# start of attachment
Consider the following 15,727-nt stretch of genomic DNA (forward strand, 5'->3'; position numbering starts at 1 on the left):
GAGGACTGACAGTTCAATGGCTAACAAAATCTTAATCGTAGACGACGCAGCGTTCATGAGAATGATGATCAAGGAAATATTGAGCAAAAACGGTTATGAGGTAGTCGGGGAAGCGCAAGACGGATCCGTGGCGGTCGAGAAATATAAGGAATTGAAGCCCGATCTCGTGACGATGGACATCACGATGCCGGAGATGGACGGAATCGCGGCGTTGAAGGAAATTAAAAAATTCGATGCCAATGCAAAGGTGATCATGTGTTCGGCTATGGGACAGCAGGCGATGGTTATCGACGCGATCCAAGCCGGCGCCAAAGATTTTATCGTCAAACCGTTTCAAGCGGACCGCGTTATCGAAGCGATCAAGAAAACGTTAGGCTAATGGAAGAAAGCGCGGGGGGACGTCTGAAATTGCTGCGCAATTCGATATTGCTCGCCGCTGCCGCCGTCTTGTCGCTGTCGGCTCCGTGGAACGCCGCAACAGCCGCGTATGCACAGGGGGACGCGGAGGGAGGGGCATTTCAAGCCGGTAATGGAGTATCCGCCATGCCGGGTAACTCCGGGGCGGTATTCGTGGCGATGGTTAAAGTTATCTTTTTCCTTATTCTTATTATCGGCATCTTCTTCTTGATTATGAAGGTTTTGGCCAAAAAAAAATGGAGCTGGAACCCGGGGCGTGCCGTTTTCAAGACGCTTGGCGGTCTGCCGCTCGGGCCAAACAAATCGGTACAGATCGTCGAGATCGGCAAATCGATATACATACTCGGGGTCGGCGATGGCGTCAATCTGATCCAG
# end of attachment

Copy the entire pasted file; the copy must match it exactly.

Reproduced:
Consider the following 15,727-nt stretch of genomic DNA (forward strand, 5'->3'; position numbering starts at 1 on the left):
GAGGACTGACAGTTCAATGGCTAACAAAATCTTAATCGTAGACGACGCAGCGTTCATGAGAATGATGATCAAGGAAATATTGAGCAAAAACGGTTATGAGGTAGTCGGGGAAGCGCAAGACGGATCCGTGGCGGTCGAGAAATATAAGGAATTGAAGCCCGATCTCGTGACGATGGACATCACGATGCCGGAGATGGACGGAATCGCGGCGTTGAAGGAAATTAAAAAATTCGATGCCAATGCAAAGGTGATCATGTGTTCGGCTATGGGACAGCAGGCGATGGTTATCGACGCGATCCAAGCCGGCGCCAAAGATTTTATCGTCAAACCGTTTCAAGCGGACCGCGTTATCGAAGCGATCAAGAAAACGTTAGGCTAATGGAAGAAAGCGCGGGGGGACGTCTGAAATTGCTGCGCAATTCGATATTGCTCGCCGCTGCCGCCGTCTTGTCGCTGTCGGCTCCGTGGAACGCCGCAACAGCCGCGTATGCACAGGGGGACGCGGAGGGAGGGGCATTTCAAGCCGGTAATGGAGTATCCGCCATGCCGGGTAACTCCGGGGCGGTATTCGTGGCGATGGTTAAAGTTATCTTTTTCCTTATTCTTATTATCGGCATCTTCTTCTTGATTATGAAGGTTTTGGCCAAAAAAAAATGGAGCTGGAACCCGGGGCGTGCCGTTTTCAAGACGCTTGGCGGTCTGCCGCTCGGGCCAAACAAATCGGTACAGATCGTCGAGATCGGCAAATCGATATACATACTCGGGGTCGGCGATGGCGTCAATCTGATCCAG